- Help families experiencing difficulties to improve their living situation and wellbeing
- You'll need to be caring, patient and able to build trusting relationships
- Opportunities to progress into management roles or specialise
As a family support worker your job will vary depending on the needs of the family (also known as the client) you're working with. Difficulties facing your clients could include drug or alcohol addiction, a parent in hospital or prison, marital or financial difficulties, a child or parent with a disability, or problems accessing services due to language barriers.
You'll work with a social worker to plan and provide the support your client needs, like helping them improve their home management or parenting skills. You may show parents how things can be done, then support them until they can do these things on their own.
You may need to be available early in the morning, during the evening and at weekends. You'll work with families in their own homes, attend meetings and go into the office to write case notes and consult colleagues. You may occasionally need to be present in court sessions about care orders for children.
In emergency situations, like when a single parent is going into hospital, you may move into your client's home for a short time to look after the children until other care is found. You may also help social workers assess a family's needs when a child has returned home after being in care.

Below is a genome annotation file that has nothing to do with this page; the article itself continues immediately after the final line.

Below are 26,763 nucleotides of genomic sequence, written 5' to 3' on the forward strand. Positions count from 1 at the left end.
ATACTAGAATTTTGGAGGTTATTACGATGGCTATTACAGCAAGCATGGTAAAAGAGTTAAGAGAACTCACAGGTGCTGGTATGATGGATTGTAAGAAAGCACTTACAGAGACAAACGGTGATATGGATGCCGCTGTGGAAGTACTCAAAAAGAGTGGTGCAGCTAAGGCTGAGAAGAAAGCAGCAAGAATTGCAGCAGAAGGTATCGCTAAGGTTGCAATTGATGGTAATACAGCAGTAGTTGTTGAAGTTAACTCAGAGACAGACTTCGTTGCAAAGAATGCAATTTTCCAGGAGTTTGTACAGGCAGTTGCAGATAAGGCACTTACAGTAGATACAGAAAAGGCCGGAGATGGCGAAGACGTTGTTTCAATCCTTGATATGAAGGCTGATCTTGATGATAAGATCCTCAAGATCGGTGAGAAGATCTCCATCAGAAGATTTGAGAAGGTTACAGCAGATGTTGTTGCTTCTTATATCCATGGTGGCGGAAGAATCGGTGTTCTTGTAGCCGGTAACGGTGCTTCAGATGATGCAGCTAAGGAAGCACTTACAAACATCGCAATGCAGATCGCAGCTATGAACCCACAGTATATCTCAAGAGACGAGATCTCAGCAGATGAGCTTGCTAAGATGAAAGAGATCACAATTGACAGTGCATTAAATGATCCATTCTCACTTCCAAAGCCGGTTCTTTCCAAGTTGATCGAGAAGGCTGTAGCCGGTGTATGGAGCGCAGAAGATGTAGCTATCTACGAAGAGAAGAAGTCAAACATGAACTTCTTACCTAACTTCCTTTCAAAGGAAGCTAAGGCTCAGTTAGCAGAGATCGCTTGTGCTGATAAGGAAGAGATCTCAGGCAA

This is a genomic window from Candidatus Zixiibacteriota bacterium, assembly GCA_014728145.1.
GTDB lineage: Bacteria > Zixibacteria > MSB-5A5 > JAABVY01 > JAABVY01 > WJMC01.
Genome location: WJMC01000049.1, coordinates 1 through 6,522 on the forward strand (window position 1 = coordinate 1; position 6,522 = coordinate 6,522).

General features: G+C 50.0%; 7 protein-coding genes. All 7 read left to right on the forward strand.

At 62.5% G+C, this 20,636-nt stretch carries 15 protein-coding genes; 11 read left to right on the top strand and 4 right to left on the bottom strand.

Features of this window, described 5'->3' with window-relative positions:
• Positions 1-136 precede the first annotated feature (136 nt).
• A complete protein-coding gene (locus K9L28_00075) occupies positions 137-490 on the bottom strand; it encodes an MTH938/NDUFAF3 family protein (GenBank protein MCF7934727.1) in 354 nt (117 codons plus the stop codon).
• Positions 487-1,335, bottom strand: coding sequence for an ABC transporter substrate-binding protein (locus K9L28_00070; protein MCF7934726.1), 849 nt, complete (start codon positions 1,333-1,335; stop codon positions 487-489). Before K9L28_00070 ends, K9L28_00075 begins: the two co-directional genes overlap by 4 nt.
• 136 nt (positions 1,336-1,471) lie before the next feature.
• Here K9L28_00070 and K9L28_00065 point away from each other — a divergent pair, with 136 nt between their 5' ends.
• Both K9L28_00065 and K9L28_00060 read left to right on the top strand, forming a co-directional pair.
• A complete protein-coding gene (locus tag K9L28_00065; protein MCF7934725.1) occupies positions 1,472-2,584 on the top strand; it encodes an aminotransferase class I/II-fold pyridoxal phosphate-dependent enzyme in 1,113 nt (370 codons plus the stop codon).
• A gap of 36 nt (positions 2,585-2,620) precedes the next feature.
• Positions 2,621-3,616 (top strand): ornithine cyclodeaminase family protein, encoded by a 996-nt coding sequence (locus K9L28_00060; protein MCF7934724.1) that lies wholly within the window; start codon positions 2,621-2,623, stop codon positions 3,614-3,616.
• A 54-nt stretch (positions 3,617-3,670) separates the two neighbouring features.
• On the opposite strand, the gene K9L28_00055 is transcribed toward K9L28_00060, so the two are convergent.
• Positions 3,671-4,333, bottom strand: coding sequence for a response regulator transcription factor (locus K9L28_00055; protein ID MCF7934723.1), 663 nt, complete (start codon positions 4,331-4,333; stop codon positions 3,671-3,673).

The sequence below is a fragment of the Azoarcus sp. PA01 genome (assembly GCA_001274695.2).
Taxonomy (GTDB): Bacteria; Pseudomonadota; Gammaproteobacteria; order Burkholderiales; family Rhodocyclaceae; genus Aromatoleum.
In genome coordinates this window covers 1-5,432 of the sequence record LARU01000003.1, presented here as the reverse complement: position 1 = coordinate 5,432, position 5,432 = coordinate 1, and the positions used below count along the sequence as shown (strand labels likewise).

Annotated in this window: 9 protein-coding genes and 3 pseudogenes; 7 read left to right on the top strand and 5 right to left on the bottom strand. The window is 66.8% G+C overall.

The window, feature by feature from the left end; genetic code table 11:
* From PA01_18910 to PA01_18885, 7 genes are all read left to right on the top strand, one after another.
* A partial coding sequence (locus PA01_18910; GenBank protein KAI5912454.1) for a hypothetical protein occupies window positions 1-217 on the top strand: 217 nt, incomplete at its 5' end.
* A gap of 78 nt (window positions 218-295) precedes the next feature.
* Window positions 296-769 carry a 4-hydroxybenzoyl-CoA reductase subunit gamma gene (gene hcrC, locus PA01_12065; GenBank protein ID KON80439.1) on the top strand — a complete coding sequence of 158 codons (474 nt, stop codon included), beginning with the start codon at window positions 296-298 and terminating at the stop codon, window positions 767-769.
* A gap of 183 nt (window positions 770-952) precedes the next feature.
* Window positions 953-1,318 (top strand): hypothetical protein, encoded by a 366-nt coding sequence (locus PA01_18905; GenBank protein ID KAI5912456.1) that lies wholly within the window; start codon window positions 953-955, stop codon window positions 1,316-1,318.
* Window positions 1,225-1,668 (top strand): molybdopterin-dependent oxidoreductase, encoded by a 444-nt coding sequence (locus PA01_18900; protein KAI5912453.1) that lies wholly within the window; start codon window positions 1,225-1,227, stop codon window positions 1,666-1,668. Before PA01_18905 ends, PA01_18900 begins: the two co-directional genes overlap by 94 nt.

This role would be ideal for someone with the ability to communicate sensitively and effectively with children and adults, the ability to build good relationships with families that may be unfriendly at first, the ability to help parents develop the skills they need to run their home, a non-judgmental approach, and language skills for some jobs.
You'll usually need a qualification in childcare, social work, social care, counselling, youth work or education.
You could do a Level 3 Diploma in Health and Social Care or a Level 3 Diploma for the Children and Young People's Workforce.
You could also complete a children, young people and families practitioner higher apprenticeship.
Experience is essential when applying for training or jobs. You can get this through paid or voluntary work in children's homes, nurseries, family refuge centres, probation services, family community centres, mental health services or youth projects.
With experience and qualifications you could focus on a particular area, like working with people with disabilities. You could also progress to team leader (managing a group of support workers) or assistant manager of a family centre or refuge. Your experience in family support may help if you want to move into social work.